Planetary termsEdit

  • Albedo—the reflecting power of a planet, satellite, or asteroid, expressed as a ratio of reflected light to the total amount falling on the surface.[1]
  • Antipodal point—the point that is on the direct opposite side of a planet.[2]

There are eight planets in the Solar System.

IAU definitionEdit

The 2006 resolution of the IAU's General Assembly defines planets within the Solar System as follows:[3]

A "planet" is a celestial body that (a) is in orbit around the Sun, (b) has sufficient mass for its self-gravity to overcome rigid body forces so that it assumes a hydrostatic equilibrium (nearly round) shape, and (c) has cleared the neighbourhood around its orbit.
The eight planets are: Mercury, Venus, Earth, Mars, Jupiter, Saturn, Uranus, and Neptune.

Under this definition, the Solar System is considered to have eight planets. Bodies that fulfill the first two conditions but not the third (such as Ceres, Pluto, and Eris) are classified as dwarf planets, provided they are not also natural satellites of other planets. Originally an IAU committee had proposed a definition that would have included a much larger number of planets as it did not include (c) as a criterion.[4] After much discussion, it was decided via a vote that those bodies should instead be classified as dwarf planets.[5]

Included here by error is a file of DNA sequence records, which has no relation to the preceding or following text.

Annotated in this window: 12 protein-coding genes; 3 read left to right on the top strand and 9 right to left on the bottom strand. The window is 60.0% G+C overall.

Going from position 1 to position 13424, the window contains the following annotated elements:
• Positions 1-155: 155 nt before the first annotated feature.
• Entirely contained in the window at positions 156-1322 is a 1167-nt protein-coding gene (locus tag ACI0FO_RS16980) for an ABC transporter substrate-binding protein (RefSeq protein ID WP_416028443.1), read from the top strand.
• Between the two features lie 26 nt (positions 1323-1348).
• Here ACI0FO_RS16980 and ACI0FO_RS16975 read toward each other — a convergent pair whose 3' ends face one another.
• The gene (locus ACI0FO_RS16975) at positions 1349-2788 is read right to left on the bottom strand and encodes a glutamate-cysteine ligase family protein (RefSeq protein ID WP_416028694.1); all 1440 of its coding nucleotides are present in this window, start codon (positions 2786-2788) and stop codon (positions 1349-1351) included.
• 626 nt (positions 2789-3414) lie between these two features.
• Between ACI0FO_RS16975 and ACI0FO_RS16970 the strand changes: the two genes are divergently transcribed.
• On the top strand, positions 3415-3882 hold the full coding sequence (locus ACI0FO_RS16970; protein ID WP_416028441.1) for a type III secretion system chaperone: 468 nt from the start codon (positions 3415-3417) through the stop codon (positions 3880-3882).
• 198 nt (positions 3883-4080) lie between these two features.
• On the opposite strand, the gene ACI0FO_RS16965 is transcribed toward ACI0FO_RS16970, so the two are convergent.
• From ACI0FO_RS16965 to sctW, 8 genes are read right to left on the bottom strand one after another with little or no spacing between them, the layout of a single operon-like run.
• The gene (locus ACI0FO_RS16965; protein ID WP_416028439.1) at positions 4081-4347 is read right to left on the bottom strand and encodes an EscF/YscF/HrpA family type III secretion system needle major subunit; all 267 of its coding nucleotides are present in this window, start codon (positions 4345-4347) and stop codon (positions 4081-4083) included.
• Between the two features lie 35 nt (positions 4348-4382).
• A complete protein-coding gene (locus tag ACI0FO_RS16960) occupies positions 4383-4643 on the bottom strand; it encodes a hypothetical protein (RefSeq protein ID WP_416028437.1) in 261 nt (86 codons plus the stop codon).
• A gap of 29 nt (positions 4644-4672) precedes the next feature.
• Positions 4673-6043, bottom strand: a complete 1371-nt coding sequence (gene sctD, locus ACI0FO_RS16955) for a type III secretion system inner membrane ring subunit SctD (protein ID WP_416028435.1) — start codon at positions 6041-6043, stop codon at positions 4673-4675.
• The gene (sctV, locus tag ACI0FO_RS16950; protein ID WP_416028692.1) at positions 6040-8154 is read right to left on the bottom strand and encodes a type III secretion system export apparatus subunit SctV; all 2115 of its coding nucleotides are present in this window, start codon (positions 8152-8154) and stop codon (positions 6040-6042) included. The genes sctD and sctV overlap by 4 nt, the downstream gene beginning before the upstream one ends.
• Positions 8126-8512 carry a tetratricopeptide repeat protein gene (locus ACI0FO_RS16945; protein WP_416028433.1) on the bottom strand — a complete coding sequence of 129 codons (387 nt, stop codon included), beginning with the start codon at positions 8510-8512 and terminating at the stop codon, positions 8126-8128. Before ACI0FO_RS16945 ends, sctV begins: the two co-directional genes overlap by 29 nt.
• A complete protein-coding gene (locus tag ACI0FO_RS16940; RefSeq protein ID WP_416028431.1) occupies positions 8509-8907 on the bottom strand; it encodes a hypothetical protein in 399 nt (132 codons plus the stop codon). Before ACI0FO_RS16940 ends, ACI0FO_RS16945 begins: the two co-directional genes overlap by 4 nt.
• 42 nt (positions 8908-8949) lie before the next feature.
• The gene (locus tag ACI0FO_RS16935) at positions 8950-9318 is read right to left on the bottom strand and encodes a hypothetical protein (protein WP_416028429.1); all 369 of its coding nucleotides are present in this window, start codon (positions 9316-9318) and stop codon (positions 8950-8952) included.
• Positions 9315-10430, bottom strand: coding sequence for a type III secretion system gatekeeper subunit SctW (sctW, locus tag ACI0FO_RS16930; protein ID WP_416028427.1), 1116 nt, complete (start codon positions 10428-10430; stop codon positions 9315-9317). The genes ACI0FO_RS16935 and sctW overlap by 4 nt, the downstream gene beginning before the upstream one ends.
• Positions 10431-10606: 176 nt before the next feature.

3. "IAU 2006 General Assembly: Result of the IAU Resolution votes". International Astronomical Union. 2006. Retrieved 2009-12-30. 
  4. Rincon, Paul (2006-08-16). "Planets plan boosts tally 12". BBC. Retrieved 2008-08-23. 
  5. "Pluto loses status as a planet". BBC. 2006-08-24. Retrieved 2008-08-23.